Wang steps down from CA after 26 years

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Computer Associates is losing is chairman and founder after 26 years as Charles Wang steps down into retirement in the shadow of an Securities and Exchange Commission investigation.

Wang, 58, is replaced by current CA president and chief executive Sanjay Kumar, who will now combine all three roles. Kumar has been heir apparent to Wang for many years and now takes total control of the $9 billion company. Kumar, 40, joined CA in 1987 and has served as president and chief executive since August 2000.

In many ways Wang is living testament to the so-called American Dream. Born in Shanghai in 1944, Wang moved to the US with his family in 1952 launching CA in 1976. "I never imagined that the company that I started with three colleagues and one product over 25 years ago would reach such great heights in this exciting industry," he said.

"I am pleased to have completed the transition of leadership to Sanjay, who has been a trusted colleague and a valuable partner, in a smooth and orderly way," he said. "It is very gratifying to have completed his important step successfully by grooming and recommending my successor."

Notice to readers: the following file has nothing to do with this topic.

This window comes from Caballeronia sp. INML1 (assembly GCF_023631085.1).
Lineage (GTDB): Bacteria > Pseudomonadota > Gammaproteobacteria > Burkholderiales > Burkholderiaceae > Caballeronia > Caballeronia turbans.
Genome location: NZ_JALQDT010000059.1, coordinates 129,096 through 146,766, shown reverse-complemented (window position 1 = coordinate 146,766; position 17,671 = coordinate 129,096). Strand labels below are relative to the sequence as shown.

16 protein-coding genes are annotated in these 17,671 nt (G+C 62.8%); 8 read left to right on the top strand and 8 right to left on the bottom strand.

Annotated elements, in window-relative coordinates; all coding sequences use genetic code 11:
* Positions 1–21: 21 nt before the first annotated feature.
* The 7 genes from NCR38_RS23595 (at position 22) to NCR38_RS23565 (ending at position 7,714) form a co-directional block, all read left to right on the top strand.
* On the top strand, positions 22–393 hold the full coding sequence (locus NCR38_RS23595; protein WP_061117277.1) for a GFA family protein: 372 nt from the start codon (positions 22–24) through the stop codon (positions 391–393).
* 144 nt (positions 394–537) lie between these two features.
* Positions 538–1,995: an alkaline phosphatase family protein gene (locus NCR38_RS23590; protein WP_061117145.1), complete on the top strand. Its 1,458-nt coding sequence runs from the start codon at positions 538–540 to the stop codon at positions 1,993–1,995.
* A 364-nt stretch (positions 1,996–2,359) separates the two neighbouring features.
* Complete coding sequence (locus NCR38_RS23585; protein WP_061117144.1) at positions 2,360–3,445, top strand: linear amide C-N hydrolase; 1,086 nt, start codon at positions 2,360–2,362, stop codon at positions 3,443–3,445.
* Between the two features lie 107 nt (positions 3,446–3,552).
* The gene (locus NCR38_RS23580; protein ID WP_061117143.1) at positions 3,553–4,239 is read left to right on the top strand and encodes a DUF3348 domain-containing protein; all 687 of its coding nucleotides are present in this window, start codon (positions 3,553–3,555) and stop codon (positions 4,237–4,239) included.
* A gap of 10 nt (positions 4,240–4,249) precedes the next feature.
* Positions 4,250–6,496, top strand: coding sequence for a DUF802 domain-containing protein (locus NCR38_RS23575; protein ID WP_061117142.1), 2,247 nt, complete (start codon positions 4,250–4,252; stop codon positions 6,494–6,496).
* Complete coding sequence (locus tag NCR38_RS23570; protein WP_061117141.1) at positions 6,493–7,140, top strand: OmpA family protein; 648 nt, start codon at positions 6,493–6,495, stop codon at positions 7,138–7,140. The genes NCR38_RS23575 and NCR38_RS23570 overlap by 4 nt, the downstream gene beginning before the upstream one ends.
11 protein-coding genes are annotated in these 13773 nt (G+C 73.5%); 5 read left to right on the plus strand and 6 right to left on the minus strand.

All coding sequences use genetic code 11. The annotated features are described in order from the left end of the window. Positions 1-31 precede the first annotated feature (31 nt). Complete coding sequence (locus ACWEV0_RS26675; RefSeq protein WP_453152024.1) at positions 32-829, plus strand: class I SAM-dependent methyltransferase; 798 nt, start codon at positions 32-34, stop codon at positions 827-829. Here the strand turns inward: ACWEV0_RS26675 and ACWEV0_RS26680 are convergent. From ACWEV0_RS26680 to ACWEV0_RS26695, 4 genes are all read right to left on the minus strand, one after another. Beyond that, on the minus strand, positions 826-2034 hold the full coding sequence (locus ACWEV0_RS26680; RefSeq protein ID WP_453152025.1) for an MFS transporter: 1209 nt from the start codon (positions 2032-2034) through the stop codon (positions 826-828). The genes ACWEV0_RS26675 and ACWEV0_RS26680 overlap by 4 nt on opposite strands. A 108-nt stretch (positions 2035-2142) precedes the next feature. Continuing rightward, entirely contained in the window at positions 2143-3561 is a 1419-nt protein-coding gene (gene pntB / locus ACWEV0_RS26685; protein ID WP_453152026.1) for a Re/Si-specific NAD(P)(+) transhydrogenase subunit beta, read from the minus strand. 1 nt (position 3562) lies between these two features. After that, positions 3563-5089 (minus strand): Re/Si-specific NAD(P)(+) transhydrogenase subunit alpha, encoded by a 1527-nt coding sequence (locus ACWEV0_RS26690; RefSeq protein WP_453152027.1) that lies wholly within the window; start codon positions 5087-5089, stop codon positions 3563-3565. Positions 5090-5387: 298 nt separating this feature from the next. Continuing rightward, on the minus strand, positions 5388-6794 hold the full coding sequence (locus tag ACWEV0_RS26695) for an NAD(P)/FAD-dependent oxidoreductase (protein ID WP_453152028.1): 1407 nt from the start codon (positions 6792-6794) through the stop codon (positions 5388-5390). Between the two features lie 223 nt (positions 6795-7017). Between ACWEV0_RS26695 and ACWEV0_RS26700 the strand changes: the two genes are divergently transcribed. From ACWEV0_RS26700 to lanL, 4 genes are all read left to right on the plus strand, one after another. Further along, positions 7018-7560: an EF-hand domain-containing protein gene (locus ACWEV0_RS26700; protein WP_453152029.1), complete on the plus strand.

But Kumar takes over at a difficult time for CA. This summer it fought off a proxy challenge from Texas billionaire Sam Wyly, who had attempted to oust several members of the current board - including Wang and Kumar. That challenge came after the revelation that they had taken hefty bonuses shortly before a profits warning sent the company's share price into sharp decline. That meant a $670 million payday for Wang alone.

The company is also the subject of a formal Securities and Exchange Commission investigation following allegations of improper accounting. A company spokesman said Wang's resignation was not related to the continuing investigations. "His successor was in place," said the spokesman. "He had worked on the transition for two years."

The Securities and Exchange Commission and federal prosecutors in Brooklyn are examining whether CA inflated its reported profits from 1995 through 1998, when Wang stood to receive a grant of 12.15 million shares of stock if the price reached $53.33 a share. The Commission is also looking into an accounting change that CA made in 2000 that effectively permitted the company to report some sales and profits twice.

With Kumar simply adding chairman to his list of titles, analysts expect customers to see little change in the way the company operates. "Wang's resignation as chairman should lead to no significant change in direction for CA," predicted Gartner Group's Betsy Burton. "Senior management understands the need to focus on customer relations and marketing. But it has yet to drive a vision that uses a marketing focus and growth strategy to counteract the revenue inertia from its customer base."

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